It is early in the rainy season and the forests are lush with new growth. Flower petals and fruits are dropping to the forest floor, no doubt luring in the butterflies. They are everywhere on the trail, congregating in patches of sunlight that pierce the canopy, scattering through branches above. Most are visible as a prism of color fleeing along the trail before me. Some float as if lighter than air, the delicate flutter of their wings like a falling leaf carried on a light breeze. Others dart across the forest floor, racing from one dapple of sunlight to the next.
A blue-striped swallowtail shimmers under the sun at the edge of the forest, hovering for a sip of nectar but rarely stopping for a rest. Blues, greens and browns seem to be the popular forest butterfly colors, though some are creamy-white. Depending on the angle of reflected sun, some have a metallic flash that pulsates blue to green, or violet to blue as they flutter through the sun’s rays. Some with dazzling white bars and spots, and almost always something new I haven’t seen before.
Traffic (consisting of one oncoming car) came to a standstill on Saturday when Rabi the elephant decided to cross the road. Why did the elephant cross the road? Perhaps you can ask him. After Rabi crossed the road, the car slowly began approaching. This was not to Rabi’s liking, who turned and stood facing the car directly, causing the car to stop abruptly and begin accelerating in reverse. There will be no mistaking the body language of Rabi.
Mother gorilla with infant pass quickly along a forest trail
9:43 on the morning of September 23, a path comes to life along the edge of a swamp forest near Gamba, Gabon. A haze of morning sun filters softly through the canopy as a mother gorilla appears for a brief instant, cruising along a forest path, her infant perched on her shoulders. Obscured by thick vegetation, another gorilla passes by in the distance, following the course of a stream. The mother is moving quickly and is soon followed by a second mother and infant heading in the same direction through the forest.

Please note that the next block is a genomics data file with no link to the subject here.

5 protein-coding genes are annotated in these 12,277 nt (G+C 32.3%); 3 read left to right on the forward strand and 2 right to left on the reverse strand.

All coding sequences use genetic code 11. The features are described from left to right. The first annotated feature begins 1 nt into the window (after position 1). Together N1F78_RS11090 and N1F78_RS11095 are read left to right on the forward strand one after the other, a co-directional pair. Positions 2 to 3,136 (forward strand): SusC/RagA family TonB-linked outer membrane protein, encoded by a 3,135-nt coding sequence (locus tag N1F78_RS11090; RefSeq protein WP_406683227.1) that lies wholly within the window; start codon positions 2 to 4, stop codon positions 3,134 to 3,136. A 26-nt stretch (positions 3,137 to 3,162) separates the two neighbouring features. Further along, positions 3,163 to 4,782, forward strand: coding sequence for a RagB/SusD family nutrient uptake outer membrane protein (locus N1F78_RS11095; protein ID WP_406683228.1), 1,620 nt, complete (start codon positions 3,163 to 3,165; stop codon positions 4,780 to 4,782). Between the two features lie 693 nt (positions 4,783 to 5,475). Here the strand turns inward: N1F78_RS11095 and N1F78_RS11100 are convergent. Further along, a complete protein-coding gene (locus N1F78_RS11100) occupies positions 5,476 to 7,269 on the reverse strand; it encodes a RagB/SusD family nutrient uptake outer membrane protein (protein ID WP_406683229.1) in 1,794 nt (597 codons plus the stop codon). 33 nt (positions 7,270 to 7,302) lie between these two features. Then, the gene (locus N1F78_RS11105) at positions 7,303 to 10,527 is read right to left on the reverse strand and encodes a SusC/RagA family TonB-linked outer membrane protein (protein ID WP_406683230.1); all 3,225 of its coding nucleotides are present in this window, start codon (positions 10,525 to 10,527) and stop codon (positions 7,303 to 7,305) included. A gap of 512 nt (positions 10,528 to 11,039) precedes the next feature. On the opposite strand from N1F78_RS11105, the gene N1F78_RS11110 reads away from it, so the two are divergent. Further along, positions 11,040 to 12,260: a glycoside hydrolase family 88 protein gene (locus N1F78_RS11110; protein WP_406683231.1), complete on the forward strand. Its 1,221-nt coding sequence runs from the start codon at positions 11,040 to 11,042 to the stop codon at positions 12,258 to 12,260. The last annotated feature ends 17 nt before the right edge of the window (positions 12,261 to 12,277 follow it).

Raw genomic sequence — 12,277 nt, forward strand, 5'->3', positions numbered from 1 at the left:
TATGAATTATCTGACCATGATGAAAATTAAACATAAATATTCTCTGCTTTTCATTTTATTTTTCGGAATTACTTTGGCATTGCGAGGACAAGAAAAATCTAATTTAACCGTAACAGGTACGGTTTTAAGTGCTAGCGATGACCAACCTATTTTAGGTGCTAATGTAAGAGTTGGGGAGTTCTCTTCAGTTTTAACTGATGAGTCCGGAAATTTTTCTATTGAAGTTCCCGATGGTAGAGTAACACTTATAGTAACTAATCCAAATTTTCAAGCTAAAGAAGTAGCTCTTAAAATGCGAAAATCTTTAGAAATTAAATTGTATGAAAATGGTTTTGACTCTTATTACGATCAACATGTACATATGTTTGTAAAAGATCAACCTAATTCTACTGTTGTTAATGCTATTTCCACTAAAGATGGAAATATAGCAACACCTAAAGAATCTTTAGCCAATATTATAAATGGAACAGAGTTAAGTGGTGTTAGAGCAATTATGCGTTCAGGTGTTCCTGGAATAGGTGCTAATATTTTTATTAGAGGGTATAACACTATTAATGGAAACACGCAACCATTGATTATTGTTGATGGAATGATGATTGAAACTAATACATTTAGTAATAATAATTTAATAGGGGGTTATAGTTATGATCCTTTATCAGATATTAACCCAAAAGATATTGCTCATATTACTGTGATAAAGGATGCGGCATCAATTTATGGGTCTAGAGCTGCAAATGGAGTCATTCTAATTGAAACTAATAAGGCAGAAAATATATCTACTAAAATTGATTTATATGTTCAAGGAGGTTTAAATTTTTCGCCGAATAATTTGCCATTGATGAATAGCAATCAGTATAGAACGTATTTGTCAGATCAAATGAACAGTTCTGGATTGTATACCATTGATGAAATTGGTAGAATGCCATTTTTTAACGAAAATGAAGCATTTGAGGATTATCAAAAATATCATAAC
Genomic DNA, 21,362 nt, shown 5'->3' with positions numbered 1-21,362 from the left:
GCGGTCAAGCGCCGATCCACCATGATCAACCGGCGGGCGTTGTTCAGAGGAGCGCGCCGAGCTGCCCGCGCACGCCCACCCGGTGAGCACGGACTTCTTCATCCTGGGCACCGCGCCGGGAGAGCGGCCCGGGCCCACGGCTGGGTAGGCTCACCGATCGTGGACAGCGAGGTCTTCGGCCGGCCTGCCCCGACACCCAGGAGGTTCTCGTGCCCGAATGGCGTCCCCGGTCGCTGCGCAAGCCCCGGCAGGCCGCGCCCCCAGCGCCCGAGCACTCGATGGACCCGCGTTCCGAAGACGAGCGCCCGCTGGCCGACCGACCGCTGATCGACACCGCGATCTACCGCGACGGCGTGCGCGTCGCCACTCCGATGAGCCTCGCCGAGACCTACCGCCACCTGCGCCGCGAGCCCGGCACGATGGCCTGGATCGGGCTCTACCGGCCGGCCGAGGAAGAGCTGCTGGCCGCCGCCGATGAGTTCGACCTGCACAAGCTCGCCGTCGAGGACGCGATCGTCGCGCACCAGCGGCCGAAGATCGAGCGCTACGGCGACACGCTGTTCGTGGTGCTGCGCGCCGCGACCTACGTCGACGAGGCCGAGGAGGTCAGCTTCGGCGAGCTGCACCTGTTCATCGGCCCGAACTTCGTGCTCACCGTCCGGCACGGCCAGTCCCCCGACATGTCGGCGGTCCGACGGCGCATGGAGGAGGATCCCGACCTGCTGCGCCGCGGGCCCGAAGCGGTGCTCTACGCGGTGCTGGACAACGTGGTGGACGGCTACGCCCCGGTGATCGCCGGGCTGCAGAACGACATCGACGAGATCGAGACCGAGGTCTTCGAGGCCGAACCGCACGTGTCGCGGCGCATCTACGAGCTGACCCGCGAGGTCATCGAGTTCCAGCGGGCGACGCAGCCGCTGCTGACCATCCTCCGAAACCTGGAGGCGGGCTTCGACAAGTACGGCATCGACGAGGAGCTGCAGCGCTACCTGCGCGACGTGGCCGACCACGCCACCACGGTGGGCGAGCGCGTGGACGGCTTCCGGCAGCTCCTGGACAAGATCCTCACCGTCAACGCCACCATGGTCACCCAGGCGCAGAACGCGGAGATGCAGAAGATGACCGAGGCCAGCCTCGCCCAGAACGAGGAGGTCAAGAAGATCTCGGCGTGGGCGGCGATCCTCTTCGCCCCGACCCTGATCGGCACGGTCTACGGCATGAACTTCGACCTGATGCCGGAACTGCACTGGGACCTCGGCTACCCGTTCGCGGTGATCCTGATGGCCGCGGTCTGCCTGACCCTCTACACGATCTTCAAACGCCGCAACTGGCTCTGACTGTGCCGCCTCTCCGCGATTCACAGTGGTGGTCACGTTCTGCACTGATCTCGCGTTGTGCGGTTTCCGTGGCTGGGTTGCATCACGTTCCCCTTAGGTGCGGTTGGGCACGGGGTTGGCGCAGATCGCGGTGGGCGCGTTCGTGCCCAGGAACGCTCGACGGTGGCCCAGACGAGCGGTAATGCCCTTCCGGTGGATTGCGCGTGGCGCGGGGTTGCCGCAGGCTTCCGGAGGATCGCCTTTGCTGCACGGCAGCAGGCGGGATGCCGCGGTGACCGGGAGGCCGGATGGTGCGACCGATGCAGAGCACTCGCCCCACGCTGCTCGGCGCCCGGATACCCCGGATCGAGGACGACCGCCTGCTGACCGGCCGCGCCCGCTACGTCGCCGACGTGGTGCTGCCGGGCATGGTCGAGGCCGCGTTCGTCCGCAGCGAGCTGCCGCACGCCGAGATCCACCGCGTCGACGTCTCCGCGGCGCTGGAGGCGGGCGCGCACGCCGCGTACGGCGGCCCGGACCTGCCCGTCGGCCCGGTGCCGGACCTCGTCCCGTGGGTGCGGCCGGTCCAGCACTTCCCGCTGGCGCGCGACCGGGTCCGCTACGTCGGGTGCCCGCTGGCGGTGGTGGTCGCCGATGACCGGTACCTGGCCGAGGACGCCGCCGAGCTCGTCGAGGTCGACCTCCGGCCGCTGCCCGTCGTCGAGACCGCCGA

Two days later, gorillas moving in the light of early evening.
An encounter between a juvenile and silverback gorilla.
Two days later, 5:28 in the evening, as shadows overtake the forest floor, the gorillas reappear. Likely the same family, they amble along this path near the stream. The mother and infant are first to record on the stealth camera, now operating in the deepening shadows with infra-red illumination. Another possible mother appears, followed closely by a juvenile. A large silverback cuts into the scene from below, and turns to sit facing the camera. In front of the sitting silverback, an infant trips past in a blur of dark hair, perhaps feeling vulnerable without mother nearby. For nearly a minute the silverback sits, appearing to be interested in a piece of vegetation, smelling or tasting a twig as another possible young male follows him into view. The silverback covers his face with an enormous hand, stretches his left leg, then appears to fixate on something in the direction of the camera. Perhaps he has something to say to the young gorilla as it pauses below the camera, appearing to look or listen to some detail in the forest. The young gorilla continues on, cutting wide behind the silverback. Once the gorilla is out of view, the silverback rises, shuffling along the trail, to be followed a few seconds later by a mother with infant riding high on her shoulders, bringing up the rear. The forest path returns to quiet in the fading light, the singsong of nearby stream trickling through the background. And nearby, a family of at least nine gorillas are likely searching out their nests for the night.
sitting silverback gorilla
A caterpillar roaming through the back garden, in screaming pink. About 10 centimeters in length, it is sporting a serious set of horns. Formidable!
Some creatures effectively advertise “do not touch”.
A canopy of twisted limbs above a dry lagoon along the road to Nyanga River.
Shivangi studies the landscape of a dry forest lagoon.